Countryside homes new trend in Val di Noto

In contrast, in the historic old towns of the baroque cities, buildings ripe for holiday home conversion are in great demand. Restoration properties are highly sought-after
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After the Baroque splendour of the historic old town, new investors are targeting the countryside and almond groves that slope towards the sea and which have remained unchanged for centuries. Purchasing farms that have been abandoned for decades is the new ambitious business venture of architects and the core business of estate agents, who are nevertheless keeping an eye on the turnover of the historic old town. Here, properties have now all been sold but it is still highly coveted by those wishing to establish a boutique hotel. Ville&Casali has investigated this new trend, gathering the opinions of those involved. Noto, like Marrakesh, when was it chic for some Italians to own a traditional Moroccan riad in which to spend their holidays? This may be why Italy Sotheby’s International Realty, one of the world’s biggest luxury property brokers and estate agents, chose to open its tenth Italian office in Noto. Officially opened in February 2021 in the Piazza Municipio (Town Hall Square) overlooking the cathedral, it already boasts a portfolio of 38 Sicilian properties, ranging from historic estates and relais de charme to beachfront villas, castles and wineries, twelve of which are in Noto itself. Diletta Giorgolo Spinola, Italy Sotheby's International Realty Head of Sales, is satisfied. “Our portfolio encapsulates the main reasons for the growing popularity with prestigious foreign investors of this Baroque city, artfully restored and with very good transport links to Catania International Airport. Wealthy foreigners who are taking advantage of the flat tax introduced by the Italian government in 2017. Sicily has long been in the sights of high-end investors, but the “Manifesta” contemporary art and culture event held recently in Palermo, and its resulting media coverage, really gave the trend a push. The Sicilian dream, driven by exceptional quality of life and unparalleled food and wine, did the rest. A new chapter of South working has begun in the last year, characterised by the possibility of working remotely under a sky of African colours, perhaps with a view of the sea that laps Italy’s most southerly coastline. While the most sought-after properties over the last year have been those that benefit from wide open spaces, both in the countryside and by the sea, the historic old town of Noto is also thriving”. Over the last three years, the Home Sud Home agency has taken it upon itself to map the countryside between Noto and Palazzolo Acreide, tracing the owners of many abandoned properties that have now become so highly sought-after by the international cultured elite. As Corrado Scarnato explains, “Photographers, collectors and art historians have chosen to establish prestigious and classy homes in this very countryside”. 


Davide Dimartina, owner of the agency Embrace Sicily, confirms this trend. “After the historic old town, the countryside is also highly coveted by investors from Noto and further afield”, he explains to Ville&Casali. Especially for second homes with the option to build a swimming pool, agricultural land with a buildability index that has remained at 100 square metres per hectare since 1990 is particularly in demand. There has been talk about revising the urban General Plan (PRG) for at least 4 years now, but this is how things are at the moment. And then there is the coast, the seaside resorts like Lido di Noto, where buildings dating back to the 1960s are ubiquitous. These are often quite modest properties that may be of interest to locals but not to overseas investors”. According to Angelo Spicuglia, owner of Noto’s Mondialcasa agency, the historic old town has lost some of its former appeal. “Because COVID has reawakened people’s desire for open spaces, foreign investors are primarily targeting the countryside and the coast. Having said that, Baroque houses in the historic old town that benefit from a panoramic terrace or patio have all been sold. The French have bought almost the entire housing stock over the past few years. After the city’s investment boom that lasted until 2016, the only available remaining stock consists of small apartments with a single balcony at most. Properties in need of renovation are still a bargain, being sold for as low as €500 per square metre.” In contrast, the agency Perez & Smith specialises in versatile city properties like boutique hotels, the new frontier for Italian investors in particular. Fabio Perez is enthusiastic about this demand for hotels, arguing that, “this is a sign that Noto is growing, not that it ever stopped”. If we shed the spotlight on the Province of Ragusa and the city and municipality of Modica in particular, an analysis conducted by Ramsay Gilderdale from the agency Modicasa found that the vast majority of investors are looking for houses in the countryside with a sea view. A good deal can be done at €300 per square metre for large properties that require extensive restoration, often in Quartarella or Frigintini. For those who want to conduct business in Noto, the countryside is also proving to be a winner. This is according to Corrado Morano from the estate agents Oikos, who explains how interest has also grown for villas ripe for conversion into holiday homes. The Modica-based estate agents Prima Classe Immobiliare are targeting a different market. Girolamo Giannone has seen a surge in demand for Noto’s historic old town, particularly for small properties with planning approval to create a roof terrace. Prices for such properties range from €800 to €1,100 per square metre.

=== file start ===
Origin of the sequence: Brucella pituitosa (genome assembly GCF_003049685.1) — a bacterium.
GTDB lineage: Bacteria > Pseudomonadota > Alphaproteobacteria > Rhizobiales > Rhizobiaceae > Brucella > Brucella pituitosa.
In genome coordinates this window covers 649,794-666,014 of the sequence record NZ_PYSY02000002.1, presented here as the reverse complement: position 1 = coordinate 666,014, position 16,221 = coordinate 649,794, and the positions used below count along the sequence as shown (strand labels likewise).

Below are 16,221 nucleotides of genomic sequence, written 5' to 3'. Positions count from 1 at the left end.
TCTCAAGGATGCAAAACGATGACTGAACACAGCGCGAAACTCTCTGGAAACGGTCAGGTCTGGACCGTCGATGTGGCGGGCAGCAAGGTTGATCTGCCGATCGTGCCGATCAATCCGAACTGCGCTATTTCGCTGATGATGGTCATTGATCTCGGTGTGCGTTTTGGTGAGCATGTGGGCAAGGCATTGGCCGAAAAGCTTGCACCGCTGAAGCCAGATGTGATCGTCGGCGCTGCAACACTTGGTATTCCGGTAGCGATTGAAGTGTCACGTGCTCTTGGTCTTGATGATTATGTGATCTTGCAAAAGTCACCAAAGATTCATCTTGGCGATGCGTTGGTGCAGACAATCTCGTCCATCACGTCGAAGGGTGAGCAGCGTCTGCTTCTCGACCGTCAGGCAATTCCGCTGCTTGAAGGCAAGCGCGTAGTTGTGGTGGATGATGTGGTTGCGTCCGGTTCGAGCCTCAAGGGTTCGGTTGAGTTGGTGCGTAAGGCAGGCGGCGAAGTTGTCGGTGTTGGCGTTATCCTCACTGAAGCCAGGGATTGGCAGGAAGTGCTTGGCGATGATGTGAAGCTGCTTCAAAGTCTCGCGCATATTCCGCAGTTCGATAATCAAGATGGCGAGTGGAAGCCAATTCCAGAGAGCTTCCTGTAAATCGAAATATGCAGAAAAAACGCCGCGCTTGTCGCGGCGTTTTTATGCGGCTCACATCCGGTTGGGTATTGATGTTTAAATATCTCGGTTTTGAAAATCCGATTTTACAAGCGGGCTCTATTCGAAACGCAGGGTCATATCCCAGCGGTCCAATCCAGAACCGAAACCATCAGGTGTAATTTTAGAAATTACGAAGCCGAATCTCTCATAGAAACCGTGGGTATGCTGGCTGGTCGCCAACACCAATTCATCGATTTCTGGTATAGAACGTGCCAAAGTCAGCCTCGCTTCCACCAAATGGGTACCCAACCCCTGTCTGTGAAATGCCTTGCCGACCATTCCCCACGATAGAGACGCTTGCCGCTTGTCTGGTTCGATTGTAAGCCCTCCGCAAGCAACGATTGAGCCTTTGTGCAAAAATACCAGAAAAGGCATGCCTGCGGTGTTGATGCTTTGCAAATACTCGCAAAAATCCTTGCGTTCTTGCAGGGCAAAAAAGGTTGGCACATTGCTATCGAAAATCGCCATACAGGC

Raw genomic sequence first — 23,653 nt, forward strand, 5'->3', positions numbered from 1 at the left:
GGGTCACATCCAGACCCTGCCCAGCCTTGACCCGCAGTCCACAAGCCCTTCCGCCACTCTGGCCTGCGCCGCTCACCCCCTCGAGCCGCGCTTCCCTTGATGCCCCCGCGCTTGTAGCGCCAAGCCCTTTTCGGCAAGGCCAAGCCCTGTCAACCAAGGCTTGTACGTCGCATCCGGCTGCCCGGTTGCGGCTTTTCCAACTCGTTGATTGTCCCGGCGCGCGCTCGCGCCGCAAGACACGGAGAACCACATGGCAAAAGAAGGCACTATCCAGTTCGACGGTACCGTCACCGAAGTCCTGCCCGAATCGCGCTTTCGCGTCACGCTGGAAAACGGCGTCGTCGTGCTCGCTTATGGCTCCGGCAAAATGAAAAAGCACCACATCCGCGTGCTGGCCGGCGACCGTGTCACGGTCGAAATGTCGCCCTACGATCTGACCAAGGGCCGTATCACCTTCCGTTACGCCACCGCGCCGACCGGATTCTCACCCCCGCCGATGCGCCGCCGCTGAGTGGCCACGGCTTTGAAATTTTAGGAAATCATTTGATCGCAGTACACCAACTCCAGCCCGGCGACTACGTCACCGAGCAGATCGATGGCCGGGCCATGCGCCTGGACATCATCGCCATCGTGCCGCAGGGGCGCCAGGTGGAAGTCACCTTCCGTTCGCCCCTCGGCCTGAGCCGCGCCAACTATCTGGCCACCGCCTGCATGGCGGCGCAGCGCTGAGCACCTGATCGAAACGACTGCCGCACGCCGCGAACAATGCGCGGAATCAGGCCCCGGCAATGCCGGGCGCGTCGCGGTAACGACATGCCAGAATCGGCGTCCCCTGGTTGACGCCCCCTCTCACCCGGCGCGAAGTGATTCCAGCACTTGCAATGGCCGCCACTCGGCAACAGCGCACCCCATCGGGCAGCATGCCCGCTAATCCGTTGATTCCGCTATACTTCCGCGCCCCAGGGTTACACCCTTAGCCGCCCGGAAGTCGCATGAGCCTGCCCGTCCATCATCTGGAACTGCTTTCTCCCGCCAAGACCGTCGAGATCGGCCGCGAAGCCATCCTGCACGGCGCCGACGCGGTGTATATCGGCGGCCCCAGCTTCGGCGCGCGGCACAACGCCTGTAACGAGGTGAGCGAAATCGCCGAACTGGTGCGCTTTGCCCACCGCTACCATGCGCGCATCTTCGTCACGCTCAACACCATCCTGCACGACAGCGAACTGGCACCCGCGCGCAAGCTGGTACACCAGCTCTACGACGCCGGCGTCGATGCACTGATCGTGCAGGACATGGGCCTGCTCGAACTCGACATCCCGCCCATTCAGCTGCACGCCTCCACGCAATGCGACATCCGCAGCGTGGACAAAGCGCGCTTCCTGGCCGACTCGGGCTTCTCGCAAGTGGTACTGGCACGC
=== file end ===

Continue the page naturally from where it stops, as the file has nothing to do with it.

Published on Ville&Casali June 2021

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